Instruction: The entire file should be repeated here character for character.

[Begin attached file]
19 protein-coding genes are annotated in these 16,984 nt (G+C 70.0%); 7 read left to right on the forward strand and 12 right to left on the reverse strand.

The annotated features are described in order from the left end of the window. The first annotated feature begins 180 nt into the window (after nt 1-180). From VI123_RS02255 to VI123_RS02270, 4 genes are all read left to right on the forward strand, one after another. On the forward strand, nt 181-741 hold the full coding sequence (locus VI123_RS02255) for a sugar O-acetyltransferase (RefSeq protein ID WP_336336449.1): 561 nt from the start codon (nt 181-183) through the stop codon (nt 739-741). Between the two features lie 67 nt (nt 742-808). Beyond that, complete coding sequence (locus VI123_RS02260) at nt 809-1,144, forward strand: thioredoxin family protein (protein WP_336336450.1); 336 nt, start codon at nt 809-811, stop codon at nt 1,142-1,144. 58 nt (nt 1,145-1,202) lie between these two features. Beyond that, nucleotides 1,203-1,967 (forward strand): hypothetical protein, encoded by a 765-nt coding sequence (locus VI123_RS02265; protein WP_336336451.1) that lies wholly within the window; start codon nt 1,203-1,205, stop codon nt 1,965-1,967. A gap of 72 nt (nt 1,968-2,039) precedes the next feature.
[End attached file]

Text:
19 protein-coding genes are annotated in these 16,984 nt (G+C 70.0%); 7 read left to right on the forward strand and 12 right to left on the reverse strand.

The annotated features are described in order from the left end of the window. The first annotated feature begins 180 nt into the window (after nt 1-180). From VI123_RS02255 to VI123_RS02270, 4 genes are all read left to right on the forward strand, one after another. On the forward strand, nt 181-741 hold the full coding sequence (locus VI123_RS02255) for a sugar O-acetyltransferase (RefSeq protein ID WP_336336449.1): 561 nt from the start codon (nt 181-183) through the stop codon (nt 739-741). Between the two features lie 67 nt (nt 742-808). Beyond that, complete coding sequence (locus VI123_RS02260) at nt 809-1,144, forward strand: thioredoxin family protein (protein WP_336336450.1); 336 nt, start codon at nt 809-811, stop codon at nt 1,142-1,144. 58 nt (nt 1,145-1,202) lie between these two features. Beyond that, nucleotides 1,203-1,967 (forward strand): hypothetical protein, encoded by a 765-nt coding sequence (locus VI123_RS02265; protein WP_336336451.1) that lies wholly within the window; start codon nt 1,203-1,205, stop codon nt 1,965-1,967. A gap of 72 nt (nt 1,968-2,039) precedes the next feature.